Army snipers might soon see a new ghillie suit that they’ll actually want to use.

For three days in early November, snipers from across the Army conducted “visual testing” for a bench-top evaluation of the Improved Ghillie System, or IGS, according to an Army release.

Conventional, Ranger and Special Forces snipers provided input to test the system’s camouflage.

Some snipers wore the IGS models provided in both woodland and desert terrain while other snipers tried to locate them at distances between 10 and 200 meters.

“Ghillie suits provide snipers that edge and flexibility to maintain a concealed position, which is partial to our trade,” said Staff Sgt. Ricky Labistre, a tester and sniper team leader with 1st Battalion, 160th Infantry Regiment of the California Army National Guard. “A sniper's mission dictates that he remains concealed in order to be successful. Anytime we can improve our survivability, it is very welcomed.”

The test is one step in a larger effort by Army researchers to replace the current Flame Resistant Ghillie System available to snipers but rarely used. It was first fielded in 2012 to Army and Marine snipers.

The existing system is “thick and heavy and comes with a lot of pieces that aren’t used,” said Maj. WaiWah Ellison, assistant product manager, Durable Goods, Soldier Clothing and Individual Equipment with Program Executive Office Soldier.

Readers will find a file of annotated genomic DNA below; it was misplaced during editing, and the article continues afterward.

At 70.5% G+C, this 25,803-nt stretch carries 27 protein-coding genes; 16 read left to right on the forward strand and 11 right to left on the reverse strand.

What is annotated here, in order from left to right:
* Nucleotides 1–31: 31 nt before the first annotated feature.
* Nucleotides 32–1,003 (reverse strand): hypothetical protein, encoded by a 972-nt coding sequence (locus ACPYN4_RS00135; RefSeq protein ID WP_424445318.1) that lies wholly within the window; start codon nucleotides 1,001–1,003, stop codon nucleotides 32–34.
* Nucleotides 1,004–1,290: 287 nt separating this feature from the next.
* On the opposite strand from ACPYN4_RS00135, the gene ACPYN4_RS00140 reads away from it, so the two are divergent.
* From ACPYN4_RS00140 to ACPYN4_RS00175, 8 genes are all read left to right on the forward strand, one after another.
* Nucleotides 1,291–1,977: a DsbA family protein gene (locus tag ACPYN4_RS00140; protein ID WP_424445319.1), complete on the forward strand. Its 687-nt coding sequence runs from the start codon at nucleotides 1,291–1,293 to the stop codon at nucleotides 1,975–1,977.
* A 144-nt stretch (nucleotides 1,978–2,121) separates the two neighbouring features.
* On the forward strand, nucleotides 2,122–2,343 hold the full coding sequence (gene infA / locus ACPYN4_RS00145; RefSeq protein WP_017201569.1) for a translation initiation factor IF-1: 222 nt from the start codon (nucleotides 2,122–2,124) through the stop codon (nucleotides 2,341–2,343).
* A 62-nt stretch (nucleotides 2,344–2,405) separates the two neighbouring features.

The new system will use “sleeves, leggings, veil and cape” and will ditch the current ghillie accessory set, which few sniper use, officials said.

“Soldiers are creating ghillie suits with their own materials to match their personal preference. We want to make the IGS simpler and modular so the snipers will use what is issued to them instead of relying on outside resources,” Ellison said.

An undisclosed number of suits were tested. But the Army plans to purchase as many as 3,500 suits, according to an Army posting. There are approximately 3,300 snipers across the Army, including conventional, Guard and special operations snipers.

“The battlefield has changed, and our enemies possess the capabilities that allow them to better spot our snipers. It's time for an update to the current system, and I am happy to be a part of the testing,” said Sgt. Bryce Fox, sniper team leader with 2nd Battalion, 505th Infantry Regiment.

Having a range of snipers from a variety of units and backgrounds helped testers get a thorough review of the new systems presented.

“Bringing snipers together with various backgrounds from throughout the Army is a big plus,” Fox said. “There are so many different ways to do the job. Everyone’s background and training is essential in situations like this. This collaboration with our peers makes everyone better and more knowledgeable at our craft.”

Systems that pass the key performance parameters set in the requirements will move on to the Limited User Evaluation phase before the Army decides which, if any, to purchase for its snipers.

Todd South has written about crime, courts, government and the military for multiple publications since 2004 and was named a 2014 Pulitzer finalist for a co-written project on witness intimidation. Todd is a Marine veteran of the Iraq War.

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